Amos Covers the Bases


Tori Amos is searching for new standards, a shared song list for endless reinterpretation. She’s had great success as a songwriter, making music both confessional and confrontational while wrapped in the guise of piano balladeer. But she’s also turned to outside material, as far back as a 1992 cover of Nirvana’s “Smells Like Teen Spirit.”

Amos not only recast that rock landmark with a strange new clarity, but also brought definition to her role as tender provocateur.

She sought similar inspiration for her newest album, “Strange Little Girls,” a collection that reinterprets cover songs about women by male writers as varied as Tom Waits and Eminem. Amos brought that same mission to the Wiltern Theatre on Thursday. In the first of three shows there, she performed solo, typically astride her piano bench in a posture as confrontational as Jerry Lee Lewis.

Her breathless vocals and spare piano gave organic weight to Depeche Mode’s brooding “Enjoy the Silence.” There was also a chilling take on the Boomtown Rats’ “I Don’t Like Mondays,” as if tapping directly into the song’s original inspiration: a grade-school shooting from two decades ago.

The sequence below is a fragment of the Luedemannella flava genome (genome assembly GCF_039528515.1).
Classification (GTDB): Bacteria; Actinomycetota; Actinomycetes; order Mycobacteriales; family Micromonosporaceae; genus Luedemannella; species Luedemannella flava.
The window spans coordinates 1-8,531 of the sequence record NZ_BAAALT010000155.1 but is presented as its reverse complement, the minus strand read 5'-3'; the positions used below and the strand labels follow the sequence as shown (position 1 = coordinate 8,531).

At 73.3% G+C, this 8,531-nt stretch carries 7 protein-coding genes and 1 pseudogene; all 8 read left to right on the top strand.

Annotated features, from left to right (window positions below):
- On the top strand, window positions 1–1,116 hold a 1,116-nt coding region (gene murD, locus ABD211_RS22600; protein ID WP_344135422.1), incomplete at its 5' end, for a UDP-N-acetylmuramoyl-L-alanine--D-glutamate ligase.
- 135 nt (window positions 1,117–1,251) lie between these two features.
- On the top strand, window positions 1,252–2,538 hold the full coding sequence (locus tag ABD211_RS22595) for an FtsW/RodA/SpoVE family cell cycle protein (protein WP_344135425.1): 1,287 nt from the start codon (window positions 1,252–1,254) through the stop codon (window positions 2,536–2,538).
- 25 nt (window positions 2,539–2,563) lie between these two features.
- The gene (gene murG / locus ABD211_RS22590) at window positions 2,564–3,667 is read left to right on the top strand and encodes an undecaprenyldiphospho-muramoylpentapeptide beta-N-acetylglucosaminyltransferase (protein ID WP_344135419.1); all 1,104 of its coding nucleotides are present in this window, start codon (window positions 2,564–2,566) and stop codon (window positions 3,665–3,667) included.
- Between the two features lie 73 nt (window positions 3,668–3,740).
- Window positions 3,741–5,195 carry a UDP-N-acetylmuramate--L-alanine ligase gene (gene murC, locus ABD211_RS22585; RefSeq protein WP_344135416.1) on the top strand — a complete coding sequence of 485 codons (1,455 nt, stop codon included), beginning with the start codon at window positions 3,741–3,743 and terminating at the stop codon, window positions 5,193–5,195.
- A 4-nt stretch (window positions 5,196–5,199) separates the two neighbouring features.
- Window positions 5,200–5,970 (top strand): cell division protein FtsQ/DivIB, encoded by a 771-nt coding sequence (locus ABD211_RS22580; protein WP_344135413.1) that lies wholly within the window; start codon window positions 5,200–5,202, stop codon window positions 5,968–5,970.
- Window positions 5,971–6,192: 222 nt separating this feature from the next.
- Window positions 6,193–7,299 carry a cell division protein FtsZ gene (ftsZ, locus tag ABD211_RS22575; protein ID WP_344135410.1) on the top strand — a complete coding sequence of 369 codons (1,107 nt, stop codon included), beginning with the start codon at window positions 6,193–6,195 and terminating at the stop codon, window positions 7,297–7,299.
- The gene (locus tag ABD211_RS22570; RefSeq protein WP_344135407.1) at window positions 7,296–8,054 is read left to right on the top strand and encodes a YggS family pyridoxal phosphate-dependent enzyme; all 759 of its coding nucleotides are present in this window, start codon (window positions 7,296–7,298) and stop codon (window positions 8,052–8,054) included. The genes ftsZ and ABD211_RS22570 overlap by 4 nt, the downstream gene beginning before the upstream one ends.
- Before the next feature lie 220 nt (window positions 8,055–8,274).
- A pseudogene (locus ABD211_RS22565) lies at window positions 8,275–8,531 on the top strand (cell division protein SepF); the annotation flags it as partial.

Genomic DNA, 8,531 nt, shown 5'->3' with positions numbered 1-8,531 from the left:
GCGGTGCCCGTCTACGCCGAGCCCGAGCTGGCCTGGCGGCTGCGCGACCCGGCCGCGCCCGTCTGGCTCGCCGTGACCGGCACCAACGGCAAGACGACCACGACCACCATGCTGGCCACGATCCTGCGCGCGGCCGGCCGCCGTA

She would close the night nearly two hours later with a wistful version of Fleetwood Mac’s “Landslide,” her soft falsetto interrupted with sudden groans and biting turns of phrase, expressing as much real angst as a punk band.

Amos was an attentive host but said little beyond noting that she had become a mother since her last tour. The singer-songwriter also performed many of her own songs on Thursday, though few of the obvious radio hits.

During the ‘90s Amos established herself as a real pop eccentric, finding her own private corner of the music world while still consistently selling millions of albums.

Her intensity can be excruciating to some ears, but at her best Amos melds musical grace with an alarming bluntness. On Thursday she sat staring into her audience for the haunted and fragile a cappella “Me and a Gun,” her notorious recounting of a rape.


The solo piano might have been better served by a tighter set, eliminating an inevitable sameness of material. But like support act Rufus Wainwright, who performed his emotional ballads alone, Amos found power in simplicity.

She also turned frequently to songs from 1991’s “Little Earthquakes,” her first album as a solo artist. It was as if Amos needed to prove that she had created some worthwhile standards of her own.

Tori Amos and Rufus Wainwright play tonight at the Wiltern Theatre, 3970 Wilshire Blvd., L.A. 8 p.m. Sold out. (213) 390-5005.